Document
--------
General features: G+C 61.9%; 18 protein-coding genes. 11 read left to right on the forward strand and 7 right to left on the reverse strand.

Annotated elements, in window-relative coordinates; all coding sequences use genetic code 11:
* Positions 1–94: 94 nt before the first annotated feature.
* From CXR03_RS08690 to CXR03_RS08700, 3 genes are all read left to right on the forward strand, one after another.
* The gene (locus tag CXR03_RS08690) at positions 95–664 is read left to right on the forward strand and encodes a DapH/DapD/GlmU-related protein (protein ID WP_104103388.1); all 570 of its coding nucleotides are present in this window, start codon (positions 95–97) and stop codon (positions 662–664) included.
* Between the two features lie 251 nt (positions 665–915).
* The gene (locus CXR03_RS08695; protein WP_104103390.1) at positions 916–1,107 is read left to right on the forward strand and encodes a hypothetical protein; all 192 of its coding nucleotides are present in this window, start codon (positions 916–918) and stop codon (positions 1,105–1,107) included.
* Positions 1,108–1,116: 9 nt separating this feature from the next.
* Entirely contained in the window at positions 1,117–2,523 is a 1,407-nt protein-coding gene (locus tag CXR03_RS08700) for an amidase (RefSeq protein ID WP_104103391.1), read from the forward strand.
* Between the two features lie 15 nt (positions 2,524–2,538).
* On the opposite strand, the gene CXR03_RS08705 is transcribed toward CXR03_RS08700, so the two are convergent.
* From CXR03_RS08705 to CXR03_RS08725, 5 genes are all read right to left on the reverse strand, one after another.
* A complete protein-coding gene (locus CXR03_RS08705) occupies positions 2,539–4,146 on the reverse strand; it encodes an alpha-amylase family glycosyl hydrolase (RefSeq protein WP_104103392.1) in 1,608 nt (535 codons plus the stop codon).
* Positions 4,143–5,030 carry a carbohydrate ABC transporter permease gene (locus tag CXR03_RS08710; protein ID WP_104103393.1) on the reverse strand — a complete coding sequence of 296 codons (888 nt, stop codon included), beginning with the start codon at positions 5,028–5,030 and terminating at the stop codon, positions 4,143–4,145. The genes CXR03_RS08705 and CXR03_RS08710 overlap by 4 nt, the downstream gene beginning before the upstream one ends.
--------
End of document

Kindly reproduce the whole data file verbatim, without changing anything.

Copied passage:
General features: G+C 61.9%; 18 protein-coding genes. 11 read left to right on the forward strand and 7 right to left on the reverse strand.

Annotated elements, in window-relative coordinates; all coding sequences use genetic code 11:
* Positions 1–94: 94 nt before the first annotated feature.
* From CXR03_RS08690 to CXR03_RS08700, 3 genes are all read left to right on the forward strand, one after another.
* The gene (locus tag CXR03_RS08690) at positions 95–664 is read left to right on the forward strand and encodes a DapH/DapD/GlmU-related protein (protein ID WP_104103388.1); all 570 of its coding nucleotides are present in this window, start codon (positions 95–97) and stop codon (positions 662–664) included.
* Between the two features lie 251 nt (positions 665–915).
* The gene (locus CXR03_RS08695; protein WP_104103390.1) at positions 916–1,107 is read left to right on the forward strand and encodes a hypothetical protein; all 192 of its coding nucleotides are present in this window, start codon (positions 916–918) and stop codon (positions 1,105–1,107) included.
* Positions 1,108–1,116: 9 nt separating this feature from the next.
* Entirely contained in the window at positions 1,117–2,523 is a 1,407-nt protein-coding gene (locus tag CXR03_RS08700) for an amidase (RefSeq protein ID WP_104103391.1), read from the forward strand.
* Between the two features lie 15 nt (positions 2,524–2,538).
* On the opposite strand, the gene CXR03_RS08705 is transcribed toward CXR03_RS08700, so the two are convergent.
* From CXR03_RS08705 to CXR03_RS08725, 5 genes are all read right to left on the reverse strand, one after another.
* A complete protein-coding gene (locus CXR03_RS08705) occupies positions 2,539–4,146 on the reverse strand; it encodes an alpha-amylase family glycosyl hydrolase (RefSeq protein WP_104103392.1) in 1,608 nt (535 codons plus the stop codon).
* Positions 4,143–5,030 carry a carbohydrate ABC transporter permease gene (locus tag CXR03_RS08710; protein ID WP_104103393.1) on the reverse strand — a complete coding sequence of 296 codons (888 nt, stop codon included), beginning with the start codon at positions 5,028–5,030 and terminating at the stop codon, positions 4,143–4,145. The genes CXR03_RS08705 and CXR03_RS08710 overlap by 4 nt, the downstream gene beginning before the upstream one ends.